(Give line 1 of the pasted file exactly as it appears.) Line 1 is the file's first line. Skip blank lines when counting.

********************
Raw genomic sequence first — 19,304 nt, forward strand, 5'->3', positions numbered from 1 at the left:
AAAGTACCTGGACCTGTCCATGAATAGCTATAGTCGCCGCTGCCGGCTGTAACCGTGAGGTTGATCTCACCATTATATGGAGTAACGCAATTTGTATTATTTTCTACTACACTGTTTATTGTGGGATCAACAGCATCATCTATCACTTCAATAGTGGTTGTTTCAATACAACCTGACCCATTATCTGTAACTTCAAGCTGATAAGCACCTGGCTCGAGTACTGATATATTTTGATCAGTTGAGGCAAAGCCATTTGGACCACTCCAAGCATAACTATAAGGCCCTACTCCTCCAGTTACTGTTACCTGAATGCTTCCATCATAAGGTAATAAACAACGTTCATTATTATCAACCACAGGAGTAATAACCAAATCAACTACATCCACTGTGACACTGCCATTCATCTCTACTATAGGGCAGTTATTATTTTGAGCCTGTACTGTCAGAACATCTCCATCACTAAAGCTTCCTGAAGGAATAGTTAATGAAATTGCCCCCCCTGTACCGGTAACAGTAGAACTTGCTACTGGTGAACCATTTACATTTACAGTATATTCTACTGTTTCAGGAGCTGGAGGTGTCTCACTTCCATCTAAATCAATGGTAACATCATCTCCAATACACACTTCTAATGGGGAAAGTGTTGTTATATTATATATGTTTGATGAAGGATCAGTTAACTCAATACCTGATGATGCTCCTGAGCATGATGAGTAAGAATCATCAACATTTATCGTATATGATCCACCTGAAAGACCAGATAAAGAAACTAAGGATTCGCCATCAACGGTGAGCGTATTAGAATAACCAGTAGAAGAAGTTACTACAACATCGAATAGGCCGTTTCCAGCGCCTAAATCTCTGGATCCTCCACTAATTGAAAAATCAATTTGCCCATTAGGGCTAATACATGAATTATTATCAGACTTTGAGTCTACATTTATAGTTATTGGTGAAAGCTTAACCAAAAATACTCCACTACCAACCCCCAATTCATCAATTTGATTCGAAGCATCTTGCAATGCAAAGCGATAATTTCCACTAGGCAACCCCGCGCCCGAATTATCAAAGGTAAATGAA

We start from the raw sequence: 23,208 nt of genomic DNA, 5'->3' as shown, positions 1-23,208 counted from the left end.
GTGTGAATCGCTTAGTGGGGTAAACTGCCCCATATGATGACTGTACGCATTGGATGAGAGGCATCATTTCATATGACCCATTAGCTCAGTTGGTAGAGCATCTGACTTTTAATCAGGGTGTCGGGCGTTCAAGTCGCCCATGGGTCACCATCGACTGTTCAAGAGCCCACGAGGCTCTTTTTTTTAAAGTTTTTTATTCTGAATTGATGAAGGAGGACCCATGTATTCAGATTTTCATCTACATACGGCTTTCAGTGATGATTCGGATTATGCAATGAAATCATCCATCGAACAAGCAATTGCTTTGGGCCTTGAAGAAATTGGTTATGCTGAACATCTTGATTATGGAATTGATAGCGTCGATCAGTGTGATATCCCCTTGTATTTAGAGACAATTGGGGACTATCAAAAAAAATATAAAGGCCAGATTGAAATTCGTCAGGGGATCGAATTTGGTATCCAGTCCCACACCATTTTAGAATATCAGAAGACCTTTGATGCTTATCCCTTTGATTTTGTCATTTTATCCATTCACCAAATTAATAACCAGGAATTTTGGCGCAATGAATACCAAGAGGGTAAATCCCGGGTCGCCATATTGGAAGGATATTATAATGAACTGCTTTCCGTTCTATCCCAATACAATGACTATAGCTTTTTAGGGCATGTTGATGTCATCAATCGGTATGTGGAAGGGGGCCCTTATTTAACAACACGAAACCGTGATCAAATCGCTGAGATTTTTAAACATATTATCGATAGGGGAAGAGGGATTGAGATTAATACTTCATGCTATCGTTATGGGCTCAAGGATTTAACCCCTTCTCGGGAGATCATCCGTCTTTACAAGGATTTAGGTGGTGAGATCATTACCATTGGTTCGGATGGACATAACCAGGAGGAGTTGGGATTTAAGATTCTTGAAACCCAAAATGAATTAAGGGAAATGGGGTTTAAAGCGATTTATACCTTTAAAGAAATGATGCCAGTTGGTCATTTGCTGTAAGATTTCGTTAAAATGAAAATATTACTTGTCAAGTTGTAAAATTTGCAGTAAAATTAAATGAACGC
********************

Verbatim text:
Raw genomic sequence first — 19,304 nt, forward strand, 5'->3', positions numbered from 1 at the left: